Nolden played blues together with his brother Jesse James Nolden, a guitarist, on the streets of Sunflower and occasionally at house parties and jukes. He was reluctant to play the latter because of the threat of violence. Jesse James later moved to Jackson, where he lives today. Other blues musicians who played on the streets of Sunflower included Riley King, then a resident of nearby Indianola, and Charlie Booker, a Sunflower native and Leland-based bluesman who recorded for Modern Records and Sun Records.

Nolden listened religiously to Sonny Boy Williamson II’s daily lunchtime radio show King Biscuit Time, over KFFA in Helena, Arkansas, as well as on Saturdays [Sonny Boy recorded a show in Belzoni that was broadcast later out of Greenville and Yazoo City; Charlie Booker also had a local radio show sponsored by a tire company.] Nolden saw many local performances by Sonny Boy’s band, and also has strong memories of Robert Nighthawk.

After his brother left the area and the Four Stars disbanded, Nolden stopped performing except for occasional solos at church. Around 1970 he was inspired to take up the blues again to help alleviate the pain he felt after his wife abruptly left him. “She even took the curtains from the windows,” he recalls. He bought a harmonica from the Simmons drug store in Cleveland and “went to hummin’ a little then... I just couldn’t hardly hold it back.”

During the ‘70s and ’80s Nolden performed some on the streets of Sunflower, but otherwise played mostly around the home. In the ‘90s he performed locally with a band that included guitarist Monroe Jones, and appeared under his own name at the Delta Blues Festival and the Sunflower River Blues & Gospel Festival. In 2000 Jones introduced Nolden to his current partner, guitarist Bill Abel from Belzoni. They have played regularly at venues in the area, as well as at the King Biscuit Blues Festival, the Sunflower River Blues & Gospel Festival, the Highway 61 Blues Festival, and the Yazoo Blues Festival. In 2000 they released the CD Crazy About You, which contains five originals from Nolden in a vintage style, and in 2005 they traveled to perform for a blues society in Pennsylvania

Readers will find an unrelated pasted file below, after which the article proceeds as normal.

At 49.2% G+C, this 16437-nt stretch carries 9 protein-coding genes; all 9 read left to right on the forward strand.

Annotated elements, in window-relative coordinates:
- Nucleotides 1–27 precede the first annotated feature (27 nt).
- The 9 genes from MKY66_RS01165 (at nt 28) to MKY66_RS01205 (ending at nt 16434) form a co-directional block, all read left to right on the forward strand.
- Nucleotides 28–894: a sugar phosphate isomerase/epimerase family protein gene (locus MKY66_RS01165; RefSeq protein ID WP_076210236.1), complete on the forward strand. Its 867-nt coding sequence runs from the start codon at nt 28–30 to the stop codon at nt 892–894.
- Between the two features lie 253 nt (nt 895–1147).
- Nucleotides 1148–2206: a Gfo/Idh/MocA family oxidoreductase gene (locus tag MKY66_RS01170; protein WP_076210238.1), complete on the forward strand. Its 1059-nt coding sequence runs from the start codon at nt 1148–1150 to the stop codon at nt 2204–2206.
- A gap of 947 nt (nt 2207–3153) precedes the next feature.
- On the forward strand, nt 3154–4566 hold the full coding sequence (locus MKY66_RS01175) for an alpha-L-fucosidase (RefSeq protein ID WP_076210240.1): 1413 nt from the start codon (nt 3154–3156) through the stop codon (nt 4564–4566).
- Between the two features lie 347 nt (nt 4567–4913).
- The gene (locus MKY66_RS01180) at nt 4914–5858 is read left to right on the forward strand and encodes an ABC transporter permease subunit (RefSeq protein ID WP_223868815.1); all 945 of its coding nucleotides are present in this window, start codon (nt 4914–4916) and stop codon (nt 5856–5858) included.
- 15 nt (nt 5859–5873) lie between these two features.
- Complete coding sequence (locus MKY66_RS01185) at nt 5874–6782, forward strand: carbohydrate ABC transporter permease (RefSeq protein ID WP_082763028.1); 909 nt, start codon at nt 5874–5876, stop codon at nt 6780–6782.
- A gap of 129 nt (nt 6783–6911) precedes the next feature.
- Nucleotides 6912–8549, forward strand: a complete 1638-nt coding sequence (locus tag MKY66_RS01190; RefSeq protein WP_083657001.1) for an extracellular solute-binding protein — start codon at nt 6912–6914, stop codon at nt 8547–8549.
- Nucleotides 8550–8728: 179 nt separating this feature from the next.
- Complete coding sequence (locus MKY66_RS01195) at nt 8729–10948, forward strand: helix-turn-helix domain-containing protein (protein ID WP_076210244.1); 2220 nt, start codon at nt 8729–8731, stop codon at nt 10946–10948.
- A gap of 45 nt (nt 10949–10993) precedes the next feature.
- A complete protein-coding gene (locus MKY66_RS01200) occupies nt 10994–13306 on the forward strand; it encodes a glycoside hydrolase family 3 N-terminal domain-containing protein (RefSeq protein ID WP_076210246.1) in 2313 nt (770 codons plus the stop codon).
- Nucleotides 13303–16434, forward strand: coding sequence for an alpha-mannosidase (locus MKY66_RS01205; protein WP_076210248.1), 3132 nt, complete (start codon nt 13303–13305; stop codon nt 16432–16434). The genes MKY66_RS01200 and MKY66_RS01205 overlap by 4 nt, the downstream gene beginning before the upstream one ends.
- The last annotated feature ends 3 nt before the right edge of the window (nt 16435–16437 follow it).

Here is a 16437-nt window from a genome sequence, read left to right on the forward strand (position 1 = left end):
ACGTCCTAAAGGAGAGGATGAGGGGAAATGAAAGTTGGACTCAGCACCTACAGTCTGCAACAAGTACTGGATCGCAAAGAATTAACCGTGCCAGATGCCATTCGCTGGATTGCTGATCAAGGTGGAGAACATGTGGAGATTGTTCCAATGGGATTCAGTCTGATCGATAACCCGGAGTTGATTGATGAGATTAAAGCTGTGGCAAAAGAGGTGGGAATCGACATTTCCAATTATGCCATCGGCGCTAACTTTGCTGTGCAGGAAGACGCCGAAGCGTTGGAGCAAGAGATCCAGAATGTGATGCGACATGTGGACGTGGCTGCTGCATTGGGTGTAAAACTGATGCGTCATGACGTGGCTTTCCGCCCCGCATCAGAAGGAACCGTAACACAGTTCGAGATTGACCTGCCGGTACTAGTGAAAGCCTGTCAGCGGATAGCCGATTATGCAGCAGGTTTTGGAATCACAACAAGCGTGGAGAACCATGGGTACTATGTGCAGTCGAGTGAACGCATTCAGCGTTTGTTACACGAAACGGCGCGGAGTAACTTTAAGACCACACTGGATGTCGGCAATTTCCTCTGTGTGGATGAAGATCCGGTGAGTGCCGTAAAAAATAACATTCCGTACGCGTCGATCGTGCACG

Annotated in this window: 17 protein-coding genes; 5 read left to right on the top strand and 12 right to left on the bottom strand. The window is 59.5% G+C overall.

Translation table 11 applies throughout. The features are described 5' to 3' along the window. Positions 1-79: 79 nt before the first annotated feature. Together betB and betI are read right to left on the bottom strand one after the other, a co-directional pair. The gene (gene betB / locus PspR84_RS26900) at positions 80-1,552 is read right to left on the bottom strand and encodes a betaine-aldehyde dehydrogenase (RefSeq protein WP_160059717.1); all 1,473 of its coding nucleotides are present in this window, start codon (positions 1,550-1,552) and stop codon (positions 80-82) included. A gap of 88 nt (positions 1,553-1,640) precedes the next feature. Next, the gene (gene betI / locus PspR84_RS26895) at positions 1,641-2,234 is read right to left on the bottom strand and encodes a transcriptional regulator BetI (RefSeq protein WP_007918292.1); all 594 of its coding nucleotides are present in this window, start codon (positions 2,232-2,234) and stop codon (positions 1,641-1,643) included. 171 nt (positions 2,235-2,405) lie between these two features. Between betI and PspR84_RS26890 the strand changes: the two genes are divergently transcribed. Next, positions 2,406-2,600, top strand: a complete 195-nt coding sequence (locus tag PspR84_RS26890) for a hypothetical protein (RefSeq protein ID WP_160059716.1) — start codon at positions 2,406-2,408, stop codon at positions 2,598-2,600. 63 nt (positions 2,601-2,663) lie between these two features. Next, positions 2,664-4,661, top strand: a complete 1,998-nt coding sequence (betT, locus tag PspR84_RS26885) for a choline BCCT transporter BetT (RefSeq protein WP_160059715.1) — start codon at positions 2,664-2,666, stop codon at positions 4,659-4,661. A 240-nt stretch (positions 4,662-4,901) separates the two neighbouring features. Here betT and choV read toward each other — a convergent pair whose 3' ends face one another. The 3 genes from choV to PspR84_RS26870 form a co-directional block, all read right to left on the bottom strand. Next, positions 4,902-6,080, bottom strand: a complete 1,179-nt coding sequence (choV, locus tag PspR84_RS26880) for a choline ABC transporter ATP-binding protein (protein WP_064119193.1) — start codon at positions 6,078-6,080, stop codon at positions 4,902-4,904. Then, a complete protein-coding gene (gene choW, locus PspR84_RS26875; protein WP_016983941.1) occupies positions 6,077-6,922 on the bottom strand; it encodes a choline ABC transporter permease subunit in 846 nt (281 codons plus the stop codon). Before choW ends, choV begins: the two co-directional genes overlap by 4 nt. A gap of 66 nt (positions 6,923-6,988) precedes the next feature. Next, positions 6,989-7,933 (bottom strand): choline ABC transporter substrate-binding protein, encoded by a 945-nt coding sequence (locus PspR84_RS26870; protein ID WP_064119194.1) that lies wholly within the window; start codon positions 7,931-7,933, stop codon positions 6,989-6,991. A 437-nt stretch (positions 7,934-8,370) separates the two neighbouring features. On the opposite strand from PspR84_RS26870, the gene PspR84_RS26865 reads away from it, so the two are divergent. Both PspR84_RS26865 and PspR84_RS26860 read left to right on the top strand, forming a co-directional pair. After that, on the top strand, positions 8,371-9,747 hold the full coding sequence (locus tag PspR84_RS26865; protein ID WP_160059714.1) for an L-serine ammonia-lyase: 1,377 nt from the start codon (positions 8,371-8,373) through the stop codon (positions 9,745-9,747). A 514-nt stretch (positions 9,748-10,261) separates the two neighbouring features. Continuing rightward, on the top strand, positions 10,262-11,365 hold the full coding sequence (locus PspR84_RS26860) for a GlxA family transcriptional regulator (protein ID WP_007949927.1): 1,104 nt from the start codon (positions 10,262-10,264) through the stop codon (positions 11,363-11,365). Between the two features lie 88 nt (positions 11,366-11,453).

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Sunday, October 9, 2011

Terry "Harmonica" Bean

Terry began playing guitar and harmonica as a child, and eventually his father began featuring him at the home gatherings and taking him along to other house parties. Although Terry was a “natural,” he stopped playing around the time he was twelve because several of his brothers were jealous of the attention he received. Today his brother Jimmy plays bass in church and occasionally in Terry’s blues band, while brother Jerry Lee sings gospel as well as lead vocals in the Pontotoc-based Legends of the Blues.